I will say I was a bit disappointed that despite being academic, when it came to this last section, nothing was really said about apologetic approaches. It would have been good to see how those of us who are in the apologetics ministry could look to the past for valuable mentors and friends in the field. Other important areas were mentioned, but this one was left out. I hope a future edition will include that as well as we can learn from great defenders of the faith in the past such as Augustine, Anselm, and Aquinas.

Still, this is a recommended read and got me thinking about the importance more of learning from the past and learning how to interpret Scripture as they did. You won’t find out much about church history per se, but you will find out much about why you should find out about it.

In Christ,

Nick Peters

Book Plunge: Truth In A Culture of Doubt

What do I think of Kostenberger, Bock, and Chatraw’s book? Let’s talk about it on Deeper Waters.

Bart Ehrman is described in this book as the rising rock star of the New Testament world. While more and more Christians are learning about him, too many are not, and sadly, the first time they often hear of him, they are unprepared for what he has to say. The tragedy is best described by the way Chatraw sums it up.

Later I was a bit surprised when I had a similar discussion with a couple of well-respected pastors in my community. These conversations helped me see once again that most people, even pastors, don’t know much about what’s going on in the world of biblical scholarship. The other authors of this book have had similar discussions.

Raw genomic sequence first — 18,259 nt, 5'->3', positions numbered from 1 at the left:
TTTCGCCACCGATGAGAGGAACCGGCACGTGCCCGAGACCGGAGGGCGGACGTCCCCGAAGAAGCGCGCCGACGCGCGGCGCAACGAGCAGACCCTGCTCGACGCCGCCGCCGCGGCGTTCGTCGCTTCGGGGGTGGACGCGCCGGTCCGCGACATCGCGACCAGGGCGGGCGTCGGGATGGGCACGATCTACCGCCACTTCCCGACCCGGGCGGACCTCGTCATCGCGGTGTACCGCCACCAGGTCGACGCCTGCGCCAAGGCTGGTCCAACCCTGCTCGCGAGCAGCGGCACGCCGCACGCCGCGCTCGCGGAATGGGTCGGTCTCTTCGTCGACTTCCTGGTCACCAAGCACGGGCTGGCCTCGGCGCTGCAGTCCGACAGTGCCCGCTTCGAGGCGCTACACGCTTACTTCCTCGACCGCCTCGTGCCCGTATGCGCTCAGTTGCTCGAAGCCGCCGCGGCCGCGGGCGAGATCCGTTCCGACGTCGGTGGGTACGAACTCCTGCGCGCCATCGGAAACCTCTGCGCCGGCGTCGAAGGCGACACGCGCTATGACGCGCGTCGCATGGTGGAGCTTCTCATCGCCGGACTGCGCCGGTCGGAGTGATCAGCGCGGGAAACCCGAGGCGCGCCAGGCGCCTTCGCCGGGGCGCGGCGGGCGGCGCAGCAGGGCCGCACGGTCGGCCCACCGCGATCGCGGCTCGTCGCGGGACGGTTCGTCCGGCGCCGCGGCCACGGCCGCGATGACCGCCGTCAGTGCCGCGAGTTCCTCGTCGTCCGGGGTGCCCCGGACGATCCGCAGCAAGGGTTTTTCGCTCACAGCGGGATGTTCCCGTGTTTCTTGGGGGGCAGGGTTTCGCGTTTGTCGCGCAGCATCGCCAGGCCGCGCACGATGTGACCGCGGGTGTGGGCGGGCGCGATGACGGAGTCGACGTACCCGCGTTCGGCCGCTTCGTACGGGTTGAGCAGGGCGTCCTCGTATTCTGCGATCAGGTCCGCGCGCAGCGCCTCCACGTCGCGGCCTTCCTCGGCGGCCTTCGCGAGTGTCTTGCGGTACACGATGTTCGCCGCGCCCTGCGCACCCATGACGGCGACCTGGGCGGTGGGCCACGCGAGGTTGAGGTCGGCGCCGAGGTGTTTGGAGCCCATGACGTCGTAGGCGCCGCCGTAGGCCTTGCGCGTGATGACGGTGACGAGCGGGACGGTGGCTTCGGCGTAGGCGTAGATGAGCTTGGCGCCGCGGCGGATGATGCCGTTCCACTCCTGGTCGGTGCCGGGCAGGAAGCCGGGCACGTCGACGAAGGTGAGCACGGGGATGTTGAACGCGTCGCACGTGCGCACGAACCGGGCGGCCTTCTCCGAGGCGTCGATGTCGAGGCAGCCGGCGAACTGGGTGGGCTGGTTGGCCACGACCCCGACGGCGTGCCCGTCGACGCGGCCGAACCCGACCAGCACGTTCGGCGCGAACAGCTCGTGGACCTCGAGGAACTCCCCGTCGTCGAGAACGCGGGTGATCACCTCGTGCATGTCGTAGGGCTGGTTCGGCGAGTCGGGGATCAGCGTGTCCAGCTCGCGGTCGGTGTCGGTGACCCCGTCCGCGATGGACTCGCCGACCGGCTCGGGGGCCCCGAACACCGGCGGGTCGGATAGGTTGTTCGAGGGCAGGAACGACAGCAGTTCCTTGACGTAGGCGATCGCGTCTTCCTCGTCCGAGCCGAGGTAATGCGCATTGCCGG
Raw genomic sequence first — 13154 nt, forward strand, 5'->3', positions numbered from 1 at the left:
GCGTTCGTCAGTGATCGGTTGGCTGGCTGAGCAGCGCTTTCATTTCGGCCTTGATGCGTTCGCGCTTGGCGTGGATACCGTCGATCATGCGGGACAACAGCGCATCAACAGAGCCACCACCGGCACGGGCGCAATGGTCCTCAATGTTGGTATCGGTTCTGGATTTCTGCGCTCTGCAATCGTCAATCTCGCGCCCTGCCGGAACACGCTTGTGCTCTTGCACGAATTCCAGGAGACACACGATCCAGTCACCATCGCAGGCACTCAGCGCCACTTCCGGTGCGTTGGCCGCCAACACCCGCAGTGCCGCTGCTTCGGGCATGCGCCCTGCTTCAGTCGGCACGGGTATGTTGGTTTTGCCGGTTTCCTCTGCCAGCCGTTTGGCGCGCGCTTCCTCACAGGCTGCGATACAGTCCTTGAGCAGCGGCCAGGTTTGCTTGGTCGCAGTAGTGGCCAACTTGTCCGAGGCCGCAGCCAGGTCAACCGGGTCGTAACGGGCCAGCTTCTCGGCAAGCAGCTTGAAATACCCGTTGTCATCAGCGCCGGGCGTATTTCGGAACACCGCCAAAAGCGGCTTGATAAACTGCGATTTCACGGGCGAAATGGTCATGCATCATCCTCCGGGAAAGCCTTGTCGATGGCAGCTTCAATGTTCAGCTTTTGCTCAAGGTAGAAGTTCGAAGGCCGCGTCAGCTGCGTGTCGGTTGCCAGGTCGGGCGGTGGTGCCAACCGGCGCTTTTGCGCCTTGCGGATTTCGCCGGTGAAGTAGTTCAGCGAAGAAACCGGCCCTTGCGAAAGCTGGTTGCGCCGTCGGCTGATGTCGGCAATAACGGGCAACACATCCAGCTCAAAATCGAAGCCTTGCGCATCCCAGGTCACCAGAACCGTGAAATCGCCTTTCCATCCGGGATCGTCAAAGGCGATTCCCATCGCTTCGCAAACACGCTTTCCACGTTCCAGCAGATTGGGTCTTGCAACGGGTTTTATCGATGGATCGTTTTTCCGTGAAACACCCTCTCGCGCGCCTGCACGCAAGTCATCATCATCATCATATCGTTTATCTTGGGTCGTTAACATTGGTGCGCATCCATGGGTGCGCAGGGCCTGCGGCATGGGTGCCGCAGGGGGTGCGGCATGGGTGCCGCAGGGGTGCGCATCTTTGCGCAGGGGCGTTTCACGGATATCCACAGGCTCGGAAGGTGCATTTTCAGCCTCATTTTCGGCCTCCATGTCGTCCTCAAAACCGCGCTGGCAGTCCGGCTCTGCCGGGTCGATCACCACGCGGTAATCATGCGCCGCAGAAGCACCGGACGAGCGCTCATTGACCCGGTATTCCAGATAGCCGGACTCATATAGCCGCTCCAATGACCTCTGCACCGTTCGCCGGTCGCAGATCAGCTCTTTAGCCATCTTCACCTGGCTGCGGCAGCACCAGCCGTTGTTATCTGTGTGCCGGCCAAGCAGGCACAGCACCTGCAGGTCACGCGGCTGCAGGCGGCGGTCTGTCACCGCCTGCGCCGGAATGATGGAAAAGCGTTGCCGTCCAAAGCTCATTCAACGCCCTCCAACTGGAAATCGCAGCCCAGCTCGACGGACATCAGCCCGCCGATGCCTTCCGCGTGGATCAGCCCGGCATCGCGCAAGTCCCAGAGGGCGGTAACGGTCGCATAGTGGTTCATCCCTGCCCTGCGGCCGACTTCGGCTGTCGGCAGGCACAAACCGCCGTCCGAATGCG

In fact, just recently I was sharing some detail concerning the last 12 verses of Mark and a good Christian friend was concerned I might have caused some doubt for some. I understood that concern well and shared some information on textual criticism to help deal with it, but it’s a shame that that which is common knowledge is seen as detrimental to the faith of some simply because the pastors have shielded them from the academy. In fact, pastors are usually the worst culprits.

Thankfully, the lay people do have friends in the authors of this book. These authors have done the service of taking Ehrman’s popular works seriously and addressing the main concerns that are raised in some of the most well-known ones. The reader who goes through this book and learns it well will be much more equipped to survive a class from Ehrman or someone like him.